Strong partnerships for difficult times. At work for Korea and Iran

Strong partnerships for difficult times. At work for Korea and Iran

I write after one week of official visits to Asia and Oceania, starting in Singapore (I already wrote about it here) then in South Korea, New Zealand and Australia.

My visit to South Korea started at the demilitarised zone between the two Koreas. The European Union continues to accompany the ongoing negotiations, both on inter-Korean reconciliation and on the full de-nuclearisation of the peninsula. With Prime Minister Lee Nak-yeon, Foreign Minister Kang Kyung-hwa, the Minister of Unification Cho Myung-gyun and the director of intelligence Suh Hoon we discussed how to deepen and expand our support to the talks in this important and delicate moment, under President Moon’s and his government’s leadership. We also discussed the excellent cooperation among our countries, and how to fully explore our free trade agreement’s potential. Here is the press release, and here is the press conference.

While I was in Korea, on August 6th, the new US sanctions against Iran entered into force, after the United States’ decision to withdraw from the nuclear deal’s implementation. In this moment, as we work to solve North Korea’s nuclear issue, it is essential not to open another nuclear crisis with Iran – a crisis we closed in 2015 after twelve years of difficult negotiations, reaching a deal that has so far been fully implemented as verified by the International Atomic Energy Agency in eleven reports.

For us Europeans, as for the rest of the international community, preserving this deal is a vital matter of security and nuclear non-proliferation. So our response has been immediate: we activated the “blocking statute” protecting European firms from the extraterritorial effects of US sanctions – more info here. And all our partners in the countries I just visited have confirmed their intention to do all they can to preserve the deal with Iran. Here is my statement together with the Foreign Ministers of the three European countries that negotiated the deal, here are my comments on Iran during my press conference in New Zealand.

My week continued – after Singapore and Seoul – in New Zealand and Australia: two countries that are very distant geographically from us, but could not be closer to the European Union as partners and friends.

In Wellington I met with the new Prime Minister, Jacinda Ardern, with Foreign Minister Winston Peters and Defence Minister Ron Mark. We talked about the new phase of our partnership, the positive launch of negotiations on a trade deal, our common security work in the Pacific, and all the main issues on the international agenda. The press release is herehere are the press conference with Prime Minister Ardern and Foreign Minister Peters. I also inaugurated the premises of the European Union’s embassy, together with the Member States’ Ambassadors in the country: it is another sign of our closeness.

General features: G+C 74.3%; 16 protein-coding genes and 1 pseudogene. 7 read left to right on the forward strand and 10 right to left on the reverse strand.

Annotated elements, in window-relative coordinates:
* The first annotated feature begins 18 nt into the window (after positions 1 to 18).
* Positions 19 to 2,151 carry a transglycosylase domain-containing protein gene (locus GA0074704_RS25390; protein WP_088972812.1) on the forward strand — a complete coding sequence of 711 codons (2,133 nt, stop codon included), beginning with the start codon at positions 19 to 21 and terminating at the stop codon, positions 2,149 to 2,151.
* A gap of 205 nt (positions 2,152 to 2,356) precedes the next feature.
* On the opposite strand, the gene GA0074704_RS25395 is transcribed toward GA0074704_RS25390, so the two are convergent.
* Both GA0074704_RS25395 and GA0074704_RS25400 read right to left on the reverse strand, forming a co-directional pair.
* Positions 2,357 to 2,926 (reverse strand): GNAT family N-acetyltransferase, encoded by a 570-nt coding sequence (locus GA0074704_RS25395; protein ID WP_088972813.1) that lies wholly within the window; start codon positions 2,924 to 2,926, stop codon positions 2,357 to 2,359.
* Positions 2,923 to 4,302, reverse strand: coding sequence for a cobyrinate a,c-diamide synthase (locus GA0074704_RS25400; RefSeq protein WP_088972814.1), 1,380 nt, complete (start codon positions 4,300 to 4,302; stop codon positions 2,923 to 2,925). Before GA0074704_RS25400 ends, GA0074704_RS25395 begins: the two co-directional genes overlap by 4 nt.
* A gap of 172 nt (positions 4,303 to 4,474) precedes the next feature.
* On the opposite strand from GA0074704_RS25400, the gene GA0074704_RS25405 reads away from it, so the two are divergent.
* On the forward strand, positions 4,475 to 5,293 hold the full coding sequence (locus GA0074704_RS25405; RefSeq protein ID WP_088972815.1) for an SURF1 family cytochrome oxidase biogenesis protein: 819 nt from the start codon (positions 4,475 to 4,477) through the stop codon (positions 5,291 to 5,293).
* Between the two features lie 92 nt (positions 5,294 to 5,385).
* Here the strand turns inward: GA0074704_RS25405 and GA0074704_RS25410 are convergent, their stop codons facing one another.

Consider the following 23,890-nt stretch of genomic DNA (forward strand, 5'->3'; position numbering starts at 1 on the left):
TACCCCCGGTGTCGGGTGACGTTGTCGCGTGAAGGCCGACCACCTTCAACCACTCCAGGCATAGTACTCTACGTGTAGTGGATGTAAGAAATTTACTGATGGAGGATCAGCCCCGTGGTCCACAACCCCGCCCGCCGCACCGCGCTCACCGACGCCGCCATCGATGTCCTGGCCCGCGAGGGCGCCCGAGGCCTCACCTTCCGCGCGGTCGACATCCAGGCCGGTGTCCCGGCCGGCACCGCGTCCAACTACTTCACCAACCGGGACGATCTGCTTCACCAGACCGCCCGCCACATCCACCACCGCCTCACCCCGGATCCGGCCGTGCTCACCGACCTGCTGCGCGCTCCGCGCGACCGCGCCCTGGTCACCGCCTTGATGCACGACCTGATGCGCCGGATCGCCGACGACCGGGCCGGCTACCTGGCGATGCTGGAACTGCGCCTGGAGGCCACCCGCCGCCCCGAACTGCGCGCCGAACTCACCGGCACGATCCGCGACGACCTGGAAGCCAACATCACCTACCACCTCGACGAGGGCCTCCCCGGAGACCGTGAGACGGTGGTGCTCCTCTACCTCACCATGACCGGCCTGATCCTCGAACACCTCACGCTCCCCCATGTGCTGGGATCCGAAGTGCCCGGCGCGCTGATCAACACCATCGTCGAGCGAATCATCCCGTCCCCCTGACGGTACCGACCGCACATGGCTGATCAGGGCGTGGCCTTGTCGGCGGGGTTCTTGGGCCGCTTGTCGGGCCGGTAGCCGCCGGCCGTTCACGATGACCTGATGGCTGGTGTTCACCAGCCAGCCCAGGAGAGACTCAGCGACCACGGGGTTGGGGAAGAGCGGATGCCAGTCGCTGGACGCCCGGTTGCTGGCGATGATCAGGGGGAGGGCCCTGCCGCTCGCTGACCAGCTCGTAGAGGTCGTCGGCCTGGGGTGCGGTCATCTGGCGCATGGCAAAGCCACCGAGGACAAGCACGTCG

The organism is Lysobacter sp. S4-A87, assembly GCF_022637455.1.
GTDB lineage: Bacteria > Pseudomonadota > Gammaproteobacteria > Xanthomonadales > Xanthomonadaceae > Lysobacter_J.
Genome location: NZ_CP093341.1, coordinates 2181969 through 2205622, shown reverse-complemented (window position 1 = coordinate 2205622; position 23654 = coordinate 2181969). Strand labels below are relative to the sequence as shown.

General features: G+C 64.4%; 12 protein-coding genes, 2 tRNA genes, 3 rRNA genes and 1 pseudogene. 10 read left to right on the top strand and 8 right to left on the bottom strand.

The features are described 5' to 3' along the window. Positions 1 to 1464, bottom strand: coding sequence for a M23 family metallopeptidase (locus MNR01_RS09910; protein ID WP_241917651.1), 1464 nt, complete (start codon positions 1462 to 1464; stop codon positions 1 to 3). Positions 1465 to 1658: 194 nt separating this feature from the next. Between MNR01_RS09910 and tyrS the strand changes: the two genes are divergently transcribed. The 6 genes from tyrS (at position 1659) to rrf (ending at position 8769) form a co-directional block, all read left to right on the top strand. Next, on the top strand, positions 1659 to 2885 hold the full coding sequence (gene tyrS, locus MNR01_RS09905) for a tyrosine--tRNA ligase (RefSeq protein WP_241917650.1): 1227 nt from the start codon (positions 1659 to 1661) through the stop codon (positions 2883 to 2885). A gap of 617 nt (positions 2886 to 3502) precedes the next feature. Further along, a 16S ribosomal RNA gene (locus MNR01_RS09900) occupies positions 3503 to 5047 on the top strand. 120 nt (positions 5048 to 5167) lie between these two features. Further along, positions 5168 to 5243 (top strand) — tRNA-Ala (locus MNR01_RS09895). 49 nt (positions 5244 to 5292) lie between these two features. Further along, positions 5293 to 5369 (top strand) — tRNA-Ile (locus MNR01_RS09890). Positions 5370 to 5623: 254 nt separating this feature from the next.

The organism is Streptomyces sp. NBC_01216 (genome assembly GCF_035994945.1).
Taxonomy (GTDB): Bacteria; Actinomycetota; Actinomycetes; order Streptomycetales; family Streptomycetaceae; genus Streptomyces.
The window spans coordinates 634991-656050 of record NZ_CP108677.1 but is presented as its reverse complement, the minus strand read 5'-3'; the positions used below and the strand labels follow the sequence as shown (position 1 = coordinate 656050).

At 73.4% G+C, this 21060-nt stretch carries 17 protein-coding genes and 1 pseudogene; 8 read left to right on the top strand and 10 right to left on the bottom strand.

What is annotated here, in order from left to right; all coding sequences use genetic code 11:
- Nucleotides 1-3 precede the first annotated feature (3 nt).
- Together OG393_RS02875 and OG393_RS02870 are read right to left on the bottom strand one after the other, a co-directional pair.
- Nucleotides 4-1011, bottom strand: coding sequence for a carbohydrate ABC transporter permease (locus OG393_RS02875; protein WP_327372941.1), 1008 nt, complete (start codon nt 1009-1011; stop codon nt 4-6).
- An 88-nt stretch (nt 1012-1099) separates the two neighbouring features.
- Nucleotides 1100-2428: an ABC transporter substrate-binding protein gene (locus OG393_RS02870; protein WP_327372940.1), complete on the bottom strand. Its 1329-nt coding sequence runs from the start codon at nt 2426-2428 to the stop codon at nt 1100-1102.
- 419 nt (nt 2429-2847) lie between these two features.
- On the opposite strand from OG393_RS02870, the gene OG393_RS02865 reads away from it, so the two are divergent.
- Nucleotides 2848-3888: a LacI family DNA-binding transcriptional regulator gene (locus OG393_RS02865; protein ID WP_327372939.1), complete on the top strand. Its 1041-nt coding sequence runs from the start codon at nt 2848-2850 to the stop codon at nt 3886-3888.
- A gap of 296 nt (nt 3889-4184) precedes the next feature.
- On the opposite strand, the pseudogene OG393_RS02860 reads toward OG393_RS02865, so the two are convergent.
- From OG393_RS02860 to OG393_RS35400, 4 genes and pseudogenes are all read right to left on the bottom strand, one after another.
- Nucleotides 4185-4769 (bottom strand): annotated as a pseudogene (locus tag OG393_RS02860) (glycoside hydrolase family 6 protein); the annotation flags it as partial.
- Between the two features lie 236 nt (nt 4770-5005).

My visit to Australia was also centred on our excellent cooperation, and on the work to expand and strengthen it even further. In times of uncertainty and instability, as the ones we live in, it becomes essential to deepen our ties with countries that share our vision of international relations, of trade, security, of the need to protect our environment and our oceans in particular, but also and most importantly our vision of democracy and rights.

In a long and productive day with Foreign Minister Julie Bishop, we worked to strengthen our cooperation – including on security – and to launch trade negotiations. She also told me that Australia is willing to take part in our mission for civilian security sector reform in Iraq. Here are our press conference and our joint statement.

Finally, a meeting with the European-Australian Business Council. As some are trying to go back to a protectionist trade policy, we are investing even more in negotiations to build new trade deals. This is the best way to protect our firms, while promoting better rules for the global economy. Here is our conversation.

Now, back to Europe: I will take a few days to rest and to prepare for the next meeting of the 28 Member States’ Foreign and Defence Ministers – that I will chair in Vienna at the end of August.